Convenor: Ms Pauline Collins
Consideration of the state of legal education is a matter of ongoing concern in Australia, with the Pearce Report in 1987 through to the ‘Learning outcomes and curriculum development in law’, 2003 report commissioned by the AUTC, a move towards more theoretical and student focused teaching has occurred. The Carrick Institute’s second stage (2008-09) of discipline–based initiatives (DBIs) in law consists of the establishment of network hubs, which will identify exemplars of good practice and develop effective means of transferring this knowledge to other areas. Four USQ Law School staff participated in the Bond University Community Engagement Forum 2008 in which academics from many Australian Universities participated in discussions focused on legal education and with a view to creating a network hub as part of an ongoing collaboration. This collaborative approach to research in legal education is fostered by the USQ staff, with cross disciplinary teams being acknowledged in the awards our teaching staff have received and their collaborative approach to research.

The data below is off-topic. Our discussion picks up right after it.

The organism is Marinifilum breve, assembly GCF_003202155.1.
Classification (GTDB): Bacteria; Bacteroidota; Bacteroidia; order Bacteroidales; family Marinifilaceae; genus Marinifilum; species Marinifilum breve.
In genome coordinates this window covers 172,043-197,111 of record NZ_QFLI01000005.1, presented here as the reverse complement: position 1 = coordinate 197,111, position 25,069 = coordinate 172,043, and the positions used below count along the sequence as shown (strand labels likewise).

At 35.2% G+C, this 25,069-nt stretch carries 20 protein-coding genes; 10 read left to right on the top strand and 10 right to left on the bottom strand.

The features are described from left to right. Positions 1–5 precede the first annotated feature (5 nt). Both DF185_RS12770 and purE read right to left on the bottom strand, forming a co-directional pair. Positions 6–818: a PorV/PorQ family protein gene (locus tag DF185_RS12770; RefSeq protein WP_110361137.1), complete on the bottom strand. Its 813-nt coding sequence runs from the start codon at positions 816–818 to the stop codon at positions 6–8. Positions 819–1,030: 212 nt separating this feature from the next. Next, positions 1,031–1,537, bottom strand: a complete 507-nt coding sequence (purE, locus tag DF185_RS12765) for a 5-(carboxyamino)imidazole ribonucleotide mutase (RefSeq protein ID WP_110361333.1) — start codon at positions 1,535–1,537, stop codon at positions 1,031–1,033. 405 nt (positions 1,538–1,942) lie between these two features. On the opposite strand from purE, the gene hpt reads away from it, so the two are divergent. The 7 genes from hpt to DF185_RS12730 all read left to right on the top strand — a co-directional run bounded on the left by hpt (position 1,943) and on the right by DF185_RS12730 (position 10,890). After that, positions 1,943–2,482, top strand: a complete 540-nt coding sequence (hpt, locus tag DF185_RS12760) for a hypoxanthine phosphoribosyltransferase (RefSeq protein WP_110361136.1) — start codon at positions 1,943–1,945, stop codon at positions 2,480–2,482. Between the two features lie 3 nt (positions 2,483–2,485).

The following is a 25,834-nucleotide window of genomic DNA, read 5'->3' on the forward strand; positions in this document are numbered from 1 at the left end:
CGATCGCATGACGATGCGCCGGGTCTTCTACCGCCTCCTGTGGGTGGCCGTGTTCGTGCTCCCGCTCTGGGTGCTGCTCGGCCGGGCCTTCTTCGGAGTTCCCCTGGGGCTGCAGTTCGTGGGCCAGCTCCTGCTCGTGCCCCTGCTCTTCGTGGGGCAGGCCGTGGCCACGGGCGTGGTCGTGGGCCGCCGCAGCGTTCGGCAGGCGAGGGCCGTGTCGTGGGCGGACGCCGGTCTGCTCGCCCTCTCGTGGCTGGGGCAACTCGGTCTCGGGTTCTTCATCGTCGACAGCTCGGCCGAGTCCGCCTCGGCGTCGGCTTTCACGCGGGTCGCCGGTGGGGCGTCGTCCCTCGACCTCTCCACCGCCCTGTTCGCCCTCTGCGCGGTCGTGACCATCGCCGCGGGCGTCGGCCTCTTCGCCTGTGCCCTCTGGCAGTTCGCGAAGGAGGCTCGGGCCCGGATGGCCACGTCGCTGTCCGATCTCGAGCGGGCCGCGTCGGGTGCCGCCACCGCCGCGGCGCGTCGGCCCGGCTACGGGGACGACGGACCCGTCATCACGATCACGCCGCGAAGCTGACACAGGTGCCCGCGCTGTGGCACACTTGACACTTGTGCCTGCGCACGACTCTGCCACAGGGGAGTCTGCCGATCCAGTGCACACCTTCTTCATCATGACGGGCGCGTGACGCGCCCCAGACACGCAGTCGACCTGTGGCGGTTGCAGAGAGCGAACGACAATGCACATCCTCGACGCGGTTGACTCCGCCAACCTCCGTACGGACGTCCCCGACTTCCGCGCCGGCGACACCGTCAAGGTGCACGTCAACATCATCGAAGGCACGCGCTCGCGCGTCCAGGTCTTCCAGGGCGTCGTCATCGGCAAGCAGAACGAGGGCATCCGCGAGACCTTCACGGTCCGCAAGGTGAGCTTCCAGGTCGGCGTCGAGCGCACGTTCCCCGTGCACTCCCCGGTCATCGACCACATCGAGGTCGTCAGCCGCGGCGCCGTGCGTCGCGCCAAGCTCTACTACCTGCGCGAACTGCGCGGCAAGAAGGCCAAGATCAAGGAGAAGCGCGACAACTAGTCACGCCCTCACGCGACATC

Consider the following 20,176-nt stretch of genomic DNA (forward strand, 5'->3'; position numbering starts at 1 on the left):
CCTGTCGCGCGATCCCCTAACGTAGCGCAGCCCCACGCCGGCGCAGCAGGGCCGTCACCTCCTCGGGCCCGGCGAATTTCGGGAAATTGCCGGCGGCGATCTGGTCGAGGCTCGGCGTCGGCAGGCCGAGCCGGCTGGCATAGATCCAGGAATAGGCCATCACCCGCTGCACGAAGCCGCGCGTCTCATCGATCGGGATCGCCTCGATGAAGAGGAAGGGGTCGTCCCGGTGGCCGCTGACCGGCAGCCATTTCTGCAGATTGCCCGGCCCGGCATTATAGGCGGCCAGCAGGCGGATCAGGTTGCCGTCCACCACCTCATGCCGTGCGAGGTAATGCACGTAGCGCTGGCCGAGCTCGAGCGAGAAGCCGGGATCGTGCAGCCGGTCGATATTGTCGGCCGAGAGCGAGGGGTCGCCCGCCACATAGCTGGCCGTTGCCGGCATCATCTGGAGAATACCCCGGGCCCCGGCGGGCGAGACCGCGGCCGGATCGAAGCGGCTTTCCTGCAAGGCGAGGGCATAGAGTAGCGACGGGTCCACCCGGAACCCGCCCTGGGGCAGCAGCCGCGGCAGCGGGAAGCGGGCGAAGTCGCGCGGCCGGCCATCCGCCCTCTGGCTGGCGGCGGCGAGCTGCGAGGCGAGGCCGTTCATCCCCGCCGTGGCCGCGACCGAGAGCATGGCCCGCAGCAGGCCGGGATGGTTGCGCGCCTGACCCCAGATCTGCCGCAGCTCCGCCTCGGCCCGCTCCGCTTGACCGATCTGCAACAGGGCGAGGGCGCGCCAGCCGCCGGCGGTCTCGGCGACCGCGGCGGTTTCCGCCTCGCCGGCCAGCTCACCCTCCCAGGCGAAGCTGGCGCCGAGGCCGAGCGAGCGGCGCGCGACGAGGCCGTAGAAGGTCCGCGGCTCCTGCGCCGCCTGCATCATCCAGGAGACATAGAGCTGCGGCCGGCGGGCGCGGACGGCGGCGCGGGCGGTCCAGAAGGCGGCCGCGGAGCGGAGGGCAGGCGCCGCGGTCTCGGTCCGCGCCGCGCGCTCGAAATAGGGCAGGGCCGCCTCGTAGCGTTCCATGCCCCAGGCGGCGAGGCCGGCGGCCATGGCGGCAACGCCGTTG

Law School academics with an active interest in legal education research include Caroline Hart (with Susanne Schultz Law Librarian) and Pauline Collins, who were each recipients of Faculty of Business teaching awards in 2008, and another, Tom Delany, who was voted in the top 10 at USQ as Best Lecturer.
Members of the legal education research concentration include: